To provide required acoustic coupling sensitivity the microphone face plate is preferably decoupled from the large moss of the rotation unit by means of a resilient compression washer placed between the face plate and the attachment flange of the rotation unit.
 For operation of the enclosed microphone, the face plate is pressed in firm contact with the drillstring by applying downward force (bit weight) with the drill string held by a fixed lower clamp. The resilient washer is compressed axially and can be locked in this state by actuating the rotary chuck to grip the top of the drillstring. The compression force in the resilient washer thus holds the microphone face plate in contact with the top of the drillstring regardless of upward or downward movement of the drillstring in the borehole. Movement of the drillstring is positively restrained at all times either by the rotary chuck or the fixed rod clamp.
 In addition to receiving measurement data from the UIP fool assembly during soil testing operations, the built-in microphone may also allow an operator to remotely `listen` to rotary drilling operations on the seabed, thus providing another source of information for interpretation and control of the cutting process.
 Thus the present invention may provide for real time data transmission during downward, upward and rotational movement of the soil testing apparatus.
 Preferred embodiments of the invention will be hereinbefore described with reference to the accompanying drawings, and in those drawings:
LIST OF FIGURES
 FIG. 1 illustrates an expanded and partly cross-sectioned view of the universal instrument probe (UIP) with examples of soil testing attachments.
 FIG. 2 illustrates the UIP in an enclosed extension tube configuration with gas probe attachment.
 FIG. 3 illustrates the UIP magnetic switch module in cross-section.
 FIG. 4 illustrates the means of remote switching of the UIP power supply and wireless data download from the memory module.
 FIG. 5 shows a schematic arrangement of the enclosed receiving microphone in the rotary drive unit.
DESCRIPTION OF EXAMPLE EMBODIMENTS OF THE INVENTION
 With reference to FIG. 1 a universal instrument probe (UIP) is provided as an assembly 1 which includes in sequence from top to bottom: an acoustic transmitter module 2; a battery power pack module 3; a switch module 4; and an electronics module 5 for signal conditioning and data lagging. Transmitter module 2 has means for joining its upper end to an adapter rod 6, which connects to a drillstring 7 or similar soil penetrating apparatus.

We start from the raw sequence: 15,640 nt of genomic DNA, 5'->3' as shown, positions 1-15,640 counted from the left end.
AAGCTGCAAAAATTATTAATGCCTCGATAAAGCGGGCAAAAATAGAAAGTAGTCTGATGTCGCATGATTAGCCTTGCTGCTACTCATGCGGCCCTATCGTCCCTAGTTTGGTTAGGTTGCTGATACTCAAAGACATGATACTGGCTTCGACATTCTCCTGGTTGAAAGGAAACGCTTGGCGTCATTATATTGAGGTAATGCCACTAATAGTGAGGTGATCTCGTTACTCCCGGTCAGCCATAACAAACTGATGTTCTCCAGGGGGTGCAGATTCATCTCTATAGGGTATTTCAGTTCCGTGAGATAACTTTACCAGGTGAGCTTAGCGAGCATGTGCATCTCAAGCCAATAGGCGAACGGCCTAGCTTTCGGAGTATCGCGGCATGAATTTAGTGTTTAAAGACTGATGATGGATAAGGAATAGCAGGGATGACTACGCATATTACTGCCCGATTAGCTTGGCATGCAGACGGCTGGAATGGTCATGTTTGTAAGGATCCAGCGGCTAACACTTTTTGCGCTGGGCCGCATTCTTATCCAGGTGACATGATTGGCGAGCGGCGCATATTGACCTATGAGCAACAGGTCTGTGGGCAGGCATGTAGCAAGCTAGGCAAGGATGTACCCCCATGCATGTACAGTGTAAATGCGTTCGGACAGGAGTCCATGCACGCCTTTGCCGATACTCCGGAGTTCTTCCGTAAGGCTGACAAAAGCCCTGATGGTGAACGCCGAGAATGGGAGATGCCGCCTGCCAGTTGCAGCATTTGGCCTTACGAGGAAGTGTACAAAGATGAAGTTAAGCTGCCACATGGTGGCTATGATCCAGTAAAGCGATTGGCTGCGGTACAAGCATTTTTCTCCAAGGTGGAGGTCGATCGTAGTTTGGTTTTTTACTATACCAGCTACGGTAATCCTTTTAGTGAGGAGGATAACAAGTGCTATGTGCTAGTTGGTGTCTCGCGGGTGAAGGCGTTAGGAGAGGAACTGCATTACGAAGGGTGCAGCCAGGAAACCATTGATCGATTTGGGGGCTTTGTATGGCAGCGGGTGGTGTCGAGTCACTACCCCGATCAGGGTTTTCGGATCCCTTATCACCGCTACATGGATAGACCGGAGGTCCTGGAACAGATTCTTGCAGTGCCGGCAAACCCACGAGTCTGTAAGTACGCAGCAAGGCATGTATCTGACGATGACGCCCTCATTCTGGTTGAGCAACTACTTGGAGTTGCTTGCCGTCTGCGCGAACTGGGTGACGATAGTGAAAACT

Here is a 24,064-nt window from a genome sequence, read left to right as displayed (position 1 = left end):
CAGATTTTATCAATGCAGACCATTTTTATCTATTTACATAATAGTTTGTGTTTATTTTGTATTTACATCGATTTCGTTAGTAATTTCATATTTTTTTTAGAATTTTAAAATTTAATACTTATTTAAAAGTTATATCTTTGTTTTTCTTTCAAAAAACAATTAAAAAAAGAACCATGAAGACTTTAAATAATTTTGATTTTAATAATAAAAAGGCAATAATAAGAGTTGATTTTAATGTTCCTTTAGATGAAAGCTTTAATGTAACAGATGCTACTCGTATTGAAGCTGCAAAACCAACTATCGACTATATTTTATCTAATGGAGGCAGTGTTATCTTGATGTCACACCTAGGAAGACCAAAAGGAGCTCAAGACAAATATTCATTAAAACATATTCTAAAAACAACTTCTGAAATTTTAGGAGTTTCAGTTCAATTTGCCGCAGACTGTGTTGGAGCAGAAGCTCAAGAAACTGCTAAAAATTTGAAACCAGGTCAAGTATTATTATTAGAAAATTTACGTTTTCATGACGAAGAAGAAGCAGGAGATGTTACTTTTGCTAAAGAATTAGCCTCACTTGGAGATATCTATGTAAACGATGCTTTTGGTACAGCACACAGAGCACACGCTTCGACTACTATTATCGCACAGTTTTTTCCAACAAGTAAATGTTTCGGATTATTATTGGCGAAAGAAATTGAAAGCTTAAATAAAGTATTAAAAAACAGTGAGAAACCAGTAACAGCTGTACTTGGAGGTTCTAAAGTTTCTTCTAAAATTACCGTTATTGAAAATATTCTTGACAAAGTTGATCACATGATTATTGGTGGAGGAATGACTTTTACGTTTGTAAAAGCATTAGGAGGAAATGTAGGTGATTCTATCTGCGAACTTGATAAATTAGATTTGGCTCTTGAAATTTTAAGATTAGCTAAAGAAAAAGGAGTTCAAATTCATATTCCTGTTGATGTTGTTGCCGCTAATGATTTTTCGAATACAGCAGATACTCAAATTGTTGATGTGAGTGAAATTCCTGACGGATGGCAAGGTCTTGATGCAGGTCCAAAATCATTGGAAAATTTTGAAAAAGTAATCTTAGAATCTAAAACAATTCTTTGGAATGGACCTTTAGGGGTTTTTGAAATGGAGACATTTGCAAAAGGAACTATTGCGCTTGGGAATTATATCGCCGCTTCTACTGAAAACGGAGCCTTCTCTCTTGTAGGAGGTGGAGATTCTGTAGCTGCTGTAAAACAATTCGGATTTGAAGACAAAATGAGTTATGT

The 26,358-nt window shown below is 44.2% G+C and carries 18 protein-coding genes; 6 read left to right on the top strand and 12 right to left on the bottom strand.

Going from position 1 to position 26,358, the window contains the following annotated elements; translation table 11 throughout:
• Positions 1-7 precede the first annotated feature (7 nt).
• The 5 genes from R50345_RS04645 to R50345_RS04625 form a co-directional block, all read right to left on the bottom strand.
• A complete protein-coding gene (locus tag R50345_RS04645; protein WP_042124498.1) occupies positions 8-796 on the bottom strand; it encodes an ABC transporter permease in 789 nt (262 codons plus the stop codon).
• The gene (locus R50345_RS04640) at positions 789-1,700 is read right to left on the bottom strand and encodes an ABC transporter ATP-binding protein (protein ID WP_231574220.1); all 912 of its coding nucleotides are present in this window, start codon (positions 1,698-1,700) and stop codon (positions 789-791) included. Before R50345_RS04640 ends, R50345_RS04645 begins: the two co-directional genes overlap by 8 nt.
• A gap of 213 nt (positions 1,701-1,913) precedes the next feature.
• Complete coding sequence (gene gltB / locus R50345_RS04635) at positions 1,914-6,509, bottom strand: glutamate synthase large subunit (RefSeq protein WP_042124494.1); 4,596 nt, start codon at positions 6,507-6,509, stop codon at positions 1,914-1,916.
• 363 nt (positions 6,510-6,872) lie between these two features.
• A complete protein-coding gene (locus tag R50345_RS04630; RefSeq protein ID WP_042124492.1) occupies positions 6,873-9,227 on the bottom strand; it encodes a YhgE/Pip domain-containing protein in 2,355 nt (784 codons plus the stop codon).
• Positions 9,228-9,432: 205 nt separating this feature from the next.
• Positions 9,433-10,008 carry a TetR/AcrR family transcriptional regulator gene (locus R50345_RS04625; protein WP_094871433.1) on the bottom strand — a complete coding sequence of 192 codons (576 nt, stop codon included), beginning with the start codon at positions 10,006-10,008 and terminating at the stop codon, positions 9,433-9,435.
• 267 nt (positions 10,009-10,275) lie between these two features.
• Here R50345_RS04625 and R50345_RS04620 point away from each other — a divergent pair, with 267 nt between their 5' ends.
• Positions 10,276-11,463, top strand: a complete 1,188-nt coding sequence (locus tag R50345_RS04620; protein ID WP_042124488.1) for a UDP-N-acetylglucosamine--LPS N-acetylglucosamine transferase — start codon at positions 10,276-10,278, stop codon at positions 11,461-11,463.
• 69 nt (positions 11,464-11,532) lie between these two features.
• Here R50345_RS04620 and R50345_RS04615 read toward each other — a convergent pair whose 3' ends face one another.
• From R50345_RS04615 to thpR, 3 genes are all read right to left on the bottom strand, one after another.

Electronics module 5 is electrically terminated with a mufti-pin connector 8 and may be further assembled onto an extension tube 9. The lower end of extension tube 9 is adapted to attach a soil measurement tool, such as a cone penetrometer 10, ball penetrometer 11, or vane shear tool 12. A multi-core connecting cable 13 and matching plug 14 inside extension tube 9 link electronics module 5 to the attached soil measurement probe, to supply power to the probe and receive measurement data signals. To facilitate assembly of the soil measurement probe to UIP assembly 1 without twisting connecting cable 13, extension tube 9 is preferably provided with a right-handed thread at one end and a left-handed thread at the opposite end. Connectors 8 and 14 and cable assembly 13 are of underwater type suitable for the rated operating depth of UIP assembly 1.
 UIP assembly 1 is preferably in the form of a standard 36 mm diameter cylindrical housing. A number of the modules are of a conventional type or adaptations of existing products for deepwater operation, including acoustic transmitter module 2, battery power pack module 3 and electronics module 5, which form part of a cordless Cone Penetrometer Test system manufactured by Geotech AB.
 The length of adapter rod 6 and/or extension tube 9 may be configured if necessary according to the length of the particular type of attached soil testing probe. In this way the overall length of the UIP and probe assembly may be standardised to suit a single means of tool storage and robotic handling on the seabed platform.